Ellijay City Council votes on roundabout parking elimination

City Council, Community, Featured Stories
City hall discusses parking elimination

GILMER, Ga. — The Ellijay City Council met Oct. 18 to make a decision regarding the proposed test period for closure of parking on the downtown roundabout. Reese Sanford spoke for the Downtown Development Authority, and gave the council the DDA’s new recommendation. 

Sanford addressed the council saying, “As requested at the downtown traffic workshops [that] city hall had this summer, the DDA’s been doing due diligence on the roundabout parking.” Sanford noted that the DDA recommendation is a product of consultation with the joint development authority, the police department, the city council, and local business owners. 

He explained that the consideration first arose as a way to improve public safety in the downtown area, citing three incidents on the roundabout in the last year: “Third party reports have suggested that the traffic congestion downtown is a long term business risk. The easiest solution is to move parking away from traffic and away from the pedestrians.” He also mentioned that the DDA has already requested more signs to direct visitors to safer parking locations, like behind Dalton State College. However, when he went to check, Sanford says, “Of 230 [parking spots], only 32 were in use. If we can guide cars to this lot, we can alleviate a lot of our issues.” 

The DDA, as Sanford brings up, had previously published a recommendation to shut down all roundabout parking; however, “as a result of the September town hall, we have revised our original proposal … and this is the result of the community input we received at this meeting.” Sanford then explained the revised proposal: “We will not touch the nine spaces, which includes the one handicap space, on the north side of the roundabout … Our revised proposal is to barricade parking on the nine spaces on the south side of the roundabout, and the parallel spaces on River St., just after River Street Tavern. The businesses in these areas are supportive of it, and are very interested in seeing what they can find in the trial period.” 

Sanford noted that parking is not being reduced, only reallocated. He says the period might even increase business activity, suggesting that outdoor dining, artists, or walking tours could occupy the new space: “If this test period goes well, and leads to a desire for a long term change, paving over the spaces is not the only solution.” 

Sanford finished, “We are proposing a test period from Oct. 23 to Jan. 2. The spaces will be blocked off 7 days per week.” He says then the DDA will host another town hall, and convene to settle on a final opinion to present to the city council. 

After his presentation, the council members took the opportunity to raise their concerns. Kathryn Lancey spoke first, wondering why the DDA revised their original proposal. Sanford responded, “Why force an experiment on some people, when there’s others that are offering their space?”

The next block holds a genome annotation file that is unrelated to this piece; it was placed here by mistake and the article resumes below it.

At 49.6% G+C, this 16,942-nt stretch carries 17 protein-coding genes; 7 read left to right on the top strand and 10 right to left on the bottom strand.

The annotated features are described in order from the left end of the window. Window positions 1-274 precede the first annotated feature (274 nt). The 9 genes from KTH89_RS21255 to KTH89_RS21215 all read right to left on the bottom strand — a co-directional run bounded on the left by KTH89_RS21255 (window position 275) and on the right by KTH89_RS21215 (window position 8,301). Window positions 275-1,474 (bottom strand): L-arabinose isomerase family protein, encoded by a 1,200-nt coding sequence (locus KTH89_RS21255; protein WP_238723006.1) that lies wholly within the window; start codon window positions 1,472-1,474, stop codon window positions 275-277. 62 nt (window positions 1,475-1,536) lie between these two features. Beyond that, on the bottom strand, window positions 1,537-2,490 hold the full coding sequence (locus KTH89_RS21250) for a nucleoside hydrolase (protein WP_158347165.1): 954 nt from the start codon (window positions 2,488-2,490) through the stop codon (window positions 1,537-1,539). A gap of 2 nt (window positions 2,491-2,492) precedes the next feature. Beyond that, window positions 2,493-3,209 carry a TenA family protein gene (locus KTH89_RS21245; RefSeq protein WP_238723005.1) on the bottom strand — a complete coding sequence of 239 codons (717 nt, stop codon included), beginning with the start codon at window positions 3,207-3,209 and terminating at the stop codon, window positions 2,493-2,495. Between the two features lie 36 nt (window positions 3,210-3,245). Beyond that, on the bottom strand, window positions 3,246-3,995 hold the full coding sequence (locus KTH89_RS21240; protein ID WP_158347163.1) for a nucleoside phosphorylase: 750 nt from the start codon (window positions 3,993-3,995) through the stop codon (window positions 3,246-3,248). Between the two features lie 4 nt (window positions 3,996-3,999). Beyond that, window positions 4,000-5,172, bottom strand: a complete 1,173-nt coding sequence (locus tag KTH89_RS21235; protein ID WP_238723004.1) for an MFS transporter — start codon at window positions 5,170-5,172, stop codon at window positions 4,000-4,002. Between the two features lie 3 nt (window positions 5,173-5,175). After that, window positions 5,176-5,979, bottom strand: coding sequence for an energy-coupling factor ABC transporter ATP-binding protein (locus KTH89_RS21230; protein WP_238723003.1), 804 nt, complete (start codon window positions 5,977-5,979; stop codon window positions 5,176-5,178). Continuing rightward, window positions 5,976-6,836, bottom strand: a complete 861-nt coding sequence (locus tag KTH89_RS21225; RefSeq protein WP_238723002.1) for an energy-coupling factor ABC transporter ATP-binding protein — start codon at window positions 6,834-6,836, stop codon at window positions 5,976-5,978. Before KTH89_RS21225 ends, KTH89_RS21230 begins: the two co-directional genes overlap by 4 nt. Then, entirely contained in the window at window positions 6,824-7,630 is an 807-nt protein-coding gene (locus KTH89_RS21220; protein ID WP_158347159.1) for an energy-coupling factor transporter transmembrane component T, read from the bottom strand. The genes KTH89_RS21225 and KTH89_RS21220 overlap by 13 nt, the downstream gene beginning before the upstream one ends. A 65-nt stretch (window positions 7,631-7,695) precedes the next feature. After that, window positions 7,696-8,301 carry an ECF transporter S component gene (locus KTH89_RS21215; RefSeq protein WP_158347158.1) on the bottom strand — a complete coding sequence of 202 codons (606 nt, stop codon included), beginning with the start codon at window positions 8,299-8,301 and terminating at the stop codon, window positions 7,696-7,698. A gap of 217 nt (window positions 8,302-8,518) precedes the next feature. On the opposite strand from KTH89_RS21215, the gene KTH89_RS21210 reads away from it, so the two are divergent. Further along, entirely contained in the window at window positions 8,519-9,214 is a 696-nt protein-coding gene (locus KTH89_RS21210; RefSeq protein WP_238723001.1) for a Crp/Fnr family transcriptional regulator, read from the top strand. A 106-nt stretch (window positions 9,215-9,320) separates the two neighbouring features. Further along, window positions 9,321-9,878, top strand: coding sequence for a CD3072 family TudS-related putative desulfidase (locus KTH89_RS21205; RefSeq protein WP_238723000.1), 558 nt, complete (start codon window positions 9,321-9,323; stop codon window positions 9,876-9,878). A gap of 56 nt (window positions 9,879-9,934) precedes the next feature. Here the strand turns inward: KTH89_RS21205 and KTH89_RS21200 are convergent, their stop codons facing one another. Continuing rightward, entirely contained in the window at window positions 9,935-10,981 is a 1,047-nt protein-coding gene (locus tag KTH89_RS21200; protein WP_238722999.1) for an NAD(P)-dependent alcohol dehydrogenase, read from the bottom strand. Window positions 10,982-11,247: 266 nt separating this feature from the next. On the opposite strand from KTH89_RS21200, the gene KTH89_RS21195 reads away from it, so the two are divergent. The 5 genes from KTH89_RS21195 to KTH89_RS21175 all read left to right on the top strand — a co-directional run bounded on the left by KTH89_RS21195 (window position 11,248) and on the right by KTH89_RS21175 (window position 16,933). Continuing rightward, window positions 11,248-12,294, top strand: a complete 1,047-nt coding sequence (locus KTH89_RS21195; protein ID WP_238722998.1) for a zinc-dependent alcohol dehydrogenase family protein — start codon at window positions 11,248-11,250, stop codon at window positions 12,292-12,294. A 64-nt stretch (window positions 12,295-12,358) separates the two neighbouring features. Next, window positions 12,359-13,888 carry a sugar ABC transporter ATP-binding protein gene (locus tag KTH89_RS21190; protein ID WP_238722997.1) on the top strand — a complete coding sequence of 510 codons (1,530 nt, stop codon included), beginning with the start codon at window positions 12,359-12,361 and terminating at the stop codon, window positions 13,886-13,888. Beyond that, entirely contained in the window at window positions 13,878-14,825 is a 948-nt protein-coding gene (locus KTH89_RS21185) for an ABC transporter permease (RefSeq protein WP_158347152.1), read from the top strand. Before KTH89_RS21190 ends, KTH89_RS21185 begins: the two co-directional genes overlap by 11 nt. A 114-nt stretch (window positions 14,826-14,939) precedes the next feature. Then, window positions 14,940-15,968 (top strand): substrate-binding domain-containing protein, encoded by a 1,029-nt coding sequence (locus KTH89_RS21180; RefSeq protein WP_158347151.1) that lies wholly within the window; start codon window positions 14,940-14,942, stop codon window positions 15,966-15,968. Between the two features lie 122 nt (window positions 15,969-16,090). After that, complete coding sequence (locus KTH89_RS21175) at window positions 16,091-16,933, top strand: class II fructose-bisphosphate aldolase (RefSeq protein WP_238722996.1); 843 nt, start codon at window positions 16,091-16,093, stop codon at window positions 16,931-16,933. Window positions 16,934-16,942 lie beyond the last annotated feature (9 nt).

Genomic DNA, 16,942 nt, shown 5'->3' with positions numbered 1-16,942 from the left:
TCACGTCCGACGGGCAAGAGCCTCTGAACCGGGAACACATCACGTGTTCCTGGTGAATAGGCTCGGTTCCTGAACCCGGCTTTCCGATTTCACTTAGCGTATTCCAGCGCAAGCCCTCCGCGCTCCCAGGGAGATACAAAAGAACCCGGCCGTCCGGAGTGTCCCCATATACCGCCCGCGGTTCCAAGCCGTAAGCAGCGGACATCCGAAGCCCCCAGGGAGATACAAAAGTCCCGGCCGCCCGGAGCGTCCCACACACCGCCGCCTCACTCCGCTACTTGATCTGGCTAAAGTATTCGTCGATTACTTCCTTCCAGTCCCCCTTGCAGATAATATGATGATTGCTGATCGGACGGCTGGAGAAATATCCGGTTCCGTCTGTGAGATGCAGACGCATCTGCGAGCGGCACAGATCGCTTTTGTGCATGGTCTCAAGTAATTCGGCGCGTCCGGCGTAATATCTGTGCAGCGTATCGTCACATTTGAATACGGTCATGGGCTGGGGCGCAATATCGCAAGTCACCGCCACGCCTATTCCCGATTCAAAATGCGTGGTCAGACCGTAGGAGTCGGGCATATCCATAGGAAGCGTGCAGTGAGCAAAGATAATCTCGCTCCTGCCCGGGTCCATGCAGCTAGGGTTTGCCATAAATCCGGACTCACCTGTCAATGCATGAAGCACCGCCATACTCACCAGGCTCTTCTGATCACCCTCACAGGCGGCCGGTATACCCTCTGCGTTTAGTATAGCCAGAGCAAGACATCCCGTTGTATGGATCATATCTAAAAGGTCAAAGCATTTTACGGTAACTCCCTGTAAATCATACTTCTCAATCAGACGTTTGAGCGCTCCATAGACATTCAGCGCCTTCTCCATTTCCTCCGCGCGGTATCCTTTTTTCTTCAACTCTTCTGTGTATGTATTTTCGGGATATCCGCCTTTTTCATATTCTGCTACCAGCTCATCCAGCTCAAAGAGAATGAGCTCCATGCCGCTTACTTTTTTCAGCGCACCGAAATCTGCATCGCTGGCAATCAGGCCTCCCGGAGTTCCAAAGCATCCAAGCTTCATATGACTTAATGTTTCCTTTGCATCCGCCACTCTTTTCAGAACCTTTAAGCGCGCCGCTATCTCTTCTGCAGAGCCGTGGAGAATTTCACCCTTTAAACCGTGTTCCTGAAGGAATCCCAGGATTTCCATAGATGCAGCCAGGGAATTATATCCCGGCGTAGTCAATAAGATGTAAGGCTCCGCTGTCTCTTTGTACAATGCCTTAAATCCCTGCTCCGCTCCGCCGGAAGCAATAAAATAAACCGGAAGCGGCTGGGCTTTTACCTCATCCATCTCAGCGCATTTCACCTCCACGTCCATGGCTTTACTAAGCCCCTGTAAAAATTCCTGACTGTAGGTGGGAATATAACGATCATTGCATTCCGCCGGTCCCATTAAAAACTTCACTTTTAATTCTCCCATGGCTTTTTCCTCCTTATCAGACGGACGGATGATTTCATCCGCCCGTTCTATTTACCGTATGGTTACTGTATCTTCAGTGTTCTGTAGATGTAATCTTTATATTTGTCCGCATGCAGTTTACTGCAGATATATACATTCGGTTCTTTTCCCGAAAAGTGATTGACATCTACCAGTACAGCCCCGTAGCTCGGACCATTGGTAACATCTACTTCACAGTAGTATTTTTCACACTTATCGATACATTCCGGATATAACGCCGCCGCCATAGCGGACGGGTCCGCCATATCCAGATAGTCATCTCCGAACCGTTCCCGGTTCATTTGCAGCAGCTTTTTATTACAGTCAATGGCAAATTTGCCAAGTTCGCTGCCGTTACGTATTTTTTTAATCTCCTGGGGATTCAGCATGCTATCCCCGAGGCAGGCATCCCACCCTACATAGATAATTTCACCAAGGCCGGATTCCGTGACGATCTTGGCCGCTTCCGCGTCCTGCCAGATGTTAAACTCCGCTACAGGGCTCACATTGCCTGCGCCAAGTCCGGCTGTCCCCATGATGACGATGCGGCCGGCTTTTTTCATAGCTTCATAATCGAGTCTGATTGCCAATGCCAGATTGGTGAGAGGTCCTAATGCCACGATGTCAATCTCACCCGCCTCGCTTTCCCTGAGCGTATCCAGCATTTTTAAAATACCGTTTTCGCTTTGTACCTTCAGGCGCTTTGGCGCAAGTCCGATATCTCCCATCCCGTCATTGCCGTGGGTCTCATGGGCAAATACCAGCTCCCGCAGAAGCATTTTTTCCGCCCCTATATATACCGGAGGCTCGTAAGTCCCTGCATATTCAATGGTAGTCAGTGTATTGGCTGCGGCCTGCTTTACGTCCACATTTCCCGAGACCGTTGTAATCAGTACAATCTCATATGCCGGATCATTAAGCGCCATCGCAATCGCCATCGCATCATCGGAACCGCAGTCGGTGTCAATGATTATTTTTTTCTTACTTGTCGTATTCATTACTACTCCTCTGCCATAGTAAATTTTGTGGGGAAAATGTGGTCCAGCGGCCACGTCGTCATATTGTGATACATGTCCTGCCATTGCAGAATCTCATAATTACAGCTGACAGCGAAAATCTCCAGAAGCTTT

Tom Crawford brought up the community saying, “I’m kind of astonished that you’re making a recommendation after the town hall was a resounding ‘no.’” Sanford replied by mentioning that not all citizens go to town halls and the businesses are willing, but Crawford continued: “If you’re gonna do a test period … why on God’s earth do it at the busiest season of the year?” Both Sanford and the council members discussed these concerns, but ultimately decided to close parking. 

When time to vote on the issue, Kevin Pritchitt asked to amend, saying, “I make a motion to [limit the] downtown parking elimination test for River St. only.” The motion was unanimously passed, and the parking spaces on River St. are planned for closure beginning Oct 23. 

City of Ellijay to discuss removal of downtown parking Monday

Featured News, Featured Stories, News

ELLIJAY, Ga. – More than just citizens living inside the city limits, people from East Ellijay and all over Gilmer County outside of either city’s limits have been voicing opinions and concerns over the loss of parking on the square and down River Street.

parkingThis Monday, October 15, 2021, will see the Ellijay City Council hear the proposal from a representative of the Downtown Development Authority (DDA) and has an agenda item to take action on the subject. The agenda lists this as “Downtown Parking Elimination Test.” The idea is to test how the area will respond without parking through Light Up Ellijay in December. The Mayor’s Report in the city council notes that this will eliminate parking “on the roundabout and River Street.”

Discussion has risen from the DDA, but has found stark opposition from certain members of the public. From very specific concerns of elderly and handicapped people looking to keep the close by parking for places like the Cantaberry Restaurant, Blue Ridge Olive Oil Company, Ellijay Wood Fired Pizza, River Street Tavern, and others to general concerns about eliminating any parking in such a busy area of the city.